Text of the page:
Today I want to inspire you with a parenting store cupboard essential that you might’ve forgotten or not come across before. The humble pause.
Etymologically, pause is derived from an old Greek word that means to stop. So why would we stop?
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When things get tricky in the home, we’re often looking for a solution.
- What do I do when he says this?
- What do I do when she grabs my face like that?
- What do I do when I’m telling him not to do something and he says, ‘You’re a dinosaur…’?
I’m going to give you five reasons why not doing but pausing is so helpful in these situations.
#1 – When you pause, you model a mindful approach to life as a whole
Say you’re finding that your children are going from 0 to 60 in a split second because they come up against something frustrating – or something isn’t going their way in life.
When you model the pause, you model a mindful approach. You model to your child – and you model to yourself, to your own subconscious – that this is not an emergency. (Unless it is, of course, then you must take action!)
And how valuable is that?
This brings so much reassurance. Everyone who’s involved with this situation feels grounded and reassured by that.
Modelling is really powerful. I don’t know about you, but I used to think that modelling was about the longer term – that we’re meant to model behaviours for our children to emulate 20 or 30 years down the line. But it’s really not like that at all.
We often see instantaneous change in children’s behaviour, when we parents model something truly different.
#2 – The pause gives you time to take a breath
And I mean that quite literally, because when you take a breath – and even better, a deep belly breath – this activates your prefrontal cortex, the part of your brain that is more emotionally attuned, more rational, and isn’t going to lead you down the road of fight, flight, freeze or faint.
Taking a breath helps you not to react, walk out of the room, go into analysis paralysis, or just go into overwhelm.
Understandably, these are the kinds of reactions that can so easily come up for us parents.
A pause helps you to change your emotional state so that you can have time to breathe and respond with more maturity, with more self-possession, and in a more empowered way.
#3 – The pause gives you time to observe the situation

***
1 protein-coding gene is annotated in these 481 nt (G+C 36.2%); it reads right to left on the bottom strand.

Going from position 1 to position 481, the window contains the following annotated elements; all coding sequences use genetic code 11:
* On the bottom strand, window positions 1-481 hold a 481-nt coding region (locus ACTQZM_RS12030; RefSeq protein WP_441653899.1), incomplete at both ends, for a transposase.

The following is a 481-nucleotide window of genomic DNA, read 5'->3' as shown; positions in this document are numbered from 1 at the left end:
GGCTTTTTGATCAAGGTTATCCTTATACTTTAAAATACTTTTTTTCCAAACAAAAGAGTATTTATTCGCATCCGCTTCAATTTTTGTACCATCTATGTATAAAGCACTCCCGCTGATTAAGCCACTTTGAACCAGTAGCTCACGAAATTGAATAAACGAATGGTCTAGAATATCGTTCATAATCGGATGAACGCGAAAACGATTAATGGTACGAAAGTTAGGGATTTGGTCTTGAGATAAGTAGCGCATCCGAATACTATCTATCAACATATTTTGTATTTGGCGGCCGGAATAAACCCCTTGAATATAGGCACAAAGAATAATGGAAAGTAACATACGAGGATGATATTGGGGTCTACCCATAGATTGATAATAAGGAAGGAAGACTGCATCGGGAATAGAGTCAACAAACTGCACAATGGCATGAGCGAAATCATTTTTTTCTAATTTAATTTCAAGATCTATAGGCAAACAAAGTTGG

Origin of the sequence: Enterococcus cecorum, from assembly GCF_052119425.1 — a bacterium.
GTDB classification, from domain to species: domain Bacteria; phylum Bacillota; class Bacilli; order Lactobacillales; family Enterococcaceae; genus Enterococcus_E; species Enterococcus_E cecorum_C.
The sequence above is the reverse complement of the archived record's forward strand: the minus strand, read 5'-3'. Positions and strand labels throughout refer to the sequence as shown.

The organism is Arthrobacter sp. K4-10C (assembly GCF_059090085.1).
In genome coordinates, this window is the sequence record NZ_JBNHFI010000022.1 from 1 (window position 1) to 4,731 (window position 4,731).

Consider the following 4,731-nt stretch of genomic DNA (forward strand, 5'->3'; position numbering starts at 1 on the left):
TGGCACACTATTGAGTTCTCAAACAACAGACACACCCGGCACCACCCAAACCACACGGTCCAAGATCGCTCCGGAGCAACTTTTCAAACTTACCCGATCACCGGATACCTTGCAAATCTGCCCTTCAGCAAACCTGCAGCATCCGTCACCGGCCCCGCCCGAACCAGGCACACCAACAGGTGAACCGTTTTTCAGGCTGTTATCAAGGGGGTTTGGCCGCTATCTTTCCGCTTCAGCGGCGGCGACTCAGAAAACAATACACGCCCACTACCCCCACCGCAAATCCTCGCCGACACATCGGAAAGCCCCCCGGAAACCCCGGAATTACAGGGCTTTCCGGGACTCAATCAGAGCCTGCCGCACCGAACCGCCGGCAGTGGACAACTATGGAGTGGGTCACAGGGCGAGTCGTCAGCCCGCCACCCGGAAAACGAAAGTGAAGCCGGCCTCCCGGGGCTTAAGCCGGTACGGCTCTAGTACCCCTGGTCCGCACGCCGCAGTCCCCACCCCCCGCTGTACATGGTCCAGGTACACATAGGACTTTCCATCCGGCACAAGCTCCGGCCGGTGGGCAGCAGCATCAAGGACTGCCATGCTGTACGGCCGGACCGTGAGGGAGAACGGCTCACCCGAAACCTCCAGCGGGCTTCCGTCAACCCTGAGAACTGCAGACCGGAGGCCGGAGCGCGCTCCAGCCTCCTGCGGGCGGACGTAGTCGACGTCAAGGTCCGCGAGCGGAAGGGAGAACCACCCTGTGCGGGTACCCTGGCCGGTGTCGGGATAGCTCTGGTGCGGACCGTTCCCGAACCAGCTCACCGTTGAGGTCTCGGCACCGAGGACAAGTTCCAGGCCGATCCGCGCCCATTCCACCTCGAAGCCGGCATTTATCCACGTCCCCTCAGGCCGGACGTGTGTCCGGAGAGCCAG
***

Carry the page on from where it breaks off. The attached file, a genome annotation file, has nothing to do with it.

I’ll give you a really great example of this.
Once, in my parent and child group, there was a little boy who was on the floor. And the first thing I noticed about him was that he had a brick in his hand – a wooden brick – and he was pushing a girl with this brick.
And, of course, the first things that went through my mind were:
- I can’t let this be happening.
- That looks bad.
- That looks dangerous.
- It looks a little aggressive.
- I mustn’t let that happen.
That was my fight, flight or freeze response.
And then I remembered my own teaching, and I paused.
I had a look and I saw that this boy was building something quite intricate and that the girl was standing perilously close to that intricate construction.
I understood that the boy had a brick in his hand because he was building, not because he wanted to hit her with the brick. He just happened to be building. She came too close and he was pushing against her with the brick, which he happened to have in his hand.
I understood the whole situation much better just through pausing. I could respond appropriately to what was happening.
#4 – Pausing also creates time for things to resolve themselves
Sometimes we don’t need to solve something. The situation will move on of its own accord.
Two children who are tugging at something might find their own resolution. Not every situation needs us to step in and teach children a lesson about it. (In fact, it’s probably wiser to talk about things afterwards.)
Pausing allows situations to get back into flow – and you open the space for that simply by pausing.
#5 – Pausing allows you time to be inspired by more powerful, effective responses
By pausing, you can move away from just saying, ‘Stop doing that.’ ‘Don’t do that.’ ‘Haven’t I told you not to do that?’ and so on.
You will find space for things like: humorous responses, problem solving with your child, or acknowledging their point of view.
For example, with the boy and the brick, I said to him, ‘Oh, it looks like you don’t want her to knock down what you’re building there.’
He nodded, and then I could say to him, ‘Well, do you know what, you can ask her to step back.’
Now, he was a boy who didn’t like saying that much and so he didn’t say anything. So then I said to him, ‘Would you like me to ask her to step back?’ and he nodded.
So I asked her, and she stepped back, and the whole situation was resolved – all because of the pause.
If you’ve found this helpful and would like a little bit more information about what comes next, after the pause, then I’d really recommend downloading my free guide – Solve the Struggle with your Kids. It will give you a range of options for things to say and do after the pause.
And if you download it now – see below – while this is still fresh in your mind, you’ll give yourself even more tools to keep in your store cupboard for when things get a little tricky at home.
Solve the Struggle with Your Kids
The 6 Wise Parenting Powers
Download my no cost guide to raising a secure and happy family.